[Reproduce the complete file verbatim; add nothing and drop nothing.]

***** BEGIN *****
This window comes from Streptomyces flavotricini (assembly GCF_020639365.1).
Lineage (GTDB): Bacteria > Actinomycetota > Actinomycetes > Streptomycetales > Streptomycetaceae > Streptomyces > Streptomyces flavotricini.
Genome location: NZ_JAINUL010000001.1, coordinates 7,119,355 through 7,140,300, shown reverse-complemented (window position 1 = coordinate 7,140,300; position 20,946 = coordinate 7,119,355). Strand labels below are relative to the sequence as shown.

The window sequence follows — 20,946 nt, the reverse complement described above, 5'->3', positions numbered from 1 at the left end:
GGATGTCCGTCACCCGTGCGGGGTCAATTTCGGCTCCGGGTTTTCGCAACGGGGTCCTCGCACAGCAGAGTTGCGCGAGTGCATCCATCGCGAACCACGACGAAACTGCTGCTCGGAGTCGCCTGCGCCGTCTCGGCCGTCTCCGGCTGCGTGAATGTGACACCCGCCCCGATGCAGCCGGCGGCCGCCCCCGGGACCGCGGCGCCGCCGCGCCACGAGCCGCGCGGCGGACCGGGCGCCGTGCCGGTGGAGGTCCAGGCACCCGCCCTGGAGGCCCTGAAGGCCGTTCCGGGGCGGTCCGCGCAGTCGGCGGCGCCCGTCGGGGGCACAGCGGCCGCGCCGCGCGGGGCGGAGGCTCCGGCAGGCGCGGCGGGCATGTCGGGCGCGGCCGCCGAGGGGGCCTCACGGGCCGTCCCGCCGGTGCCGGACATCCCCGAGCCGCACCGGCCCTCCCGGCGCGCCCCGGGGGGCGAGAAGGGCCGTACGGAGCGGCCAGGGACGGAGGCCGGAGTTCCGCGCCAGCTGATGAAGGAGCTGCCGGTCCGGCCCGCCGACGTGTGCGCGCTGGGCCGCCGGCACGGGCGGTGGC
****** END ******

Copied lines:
This window comes from Streptomyces flavotricini (assembly GCF_020639365.1).
Lineage (GTDB): Bacteria > Actinomycetota > Actinomycetes > Streptomycetales > Streptomycetaceae > Streptomyces > Streptomyces flavotricini.
Genome location: NZ_JAINUL010000001.1, coordinates 7,119,355 through 7,140,300, shown reverse-complemented (window position 1 = coordinate 7,140,300; position 20,946 = coordinate 7,119,355). Strand labels below are relative to the sequence as shown.

The window sequence follows — 20,946 nt, the reverse complement described above, 5'->3', positions numbered from 1 at the left end:
GGATGTCCGTCACCCGTGCGGGGTCAATTTCGGCTCCGGGTTTTCGCAACGGGGTCCTCGCACAGCAGAGTTGCGCGAGTGCATCCATCGCGAACCACGACGAAACTGCTGCTCGGAGTCGCCTGCGCCGTCTCGGCCGTCTCCGGCTGCGTGAATGTGACACCCGCCCCGATGCAGCCGGCGGCCGCCCCCGGGACCGCGGCGCCGCCGCGCCACGAGCCGCGCGGCGGACCGGGCGCCGTGCCGGTGGAGGTCCAGGCACCCGCCCTGGAGGCCCTGAAGGCCGTTCCGGGGCGGTCCGCGCAGTCGGCGGCGCCCGTCGGGGGCACAGCGGCCGCGCCGCGCGGGGCGGAGGCTCCGGCAGGCGCGGCGGGCATGTCGGGCGCGGCCGCCGAGGGGGCCTCACGGGCCGTCCCGCCGGTGCCGGACATCCCCGAGCCGCACCGGCCCTCCCGGCGCGCCCCGGGGGGCGAGAAGGGCCGTACGGAGCGGCCAGGGACGGAGGCCGGAGTTCCGCGCCAGCTGATGAAGGAGCTGCCGGTCCGGCCCGCCGACGTGTGCGCGCTGGGCCGCCGGCACGGGCGGTGGC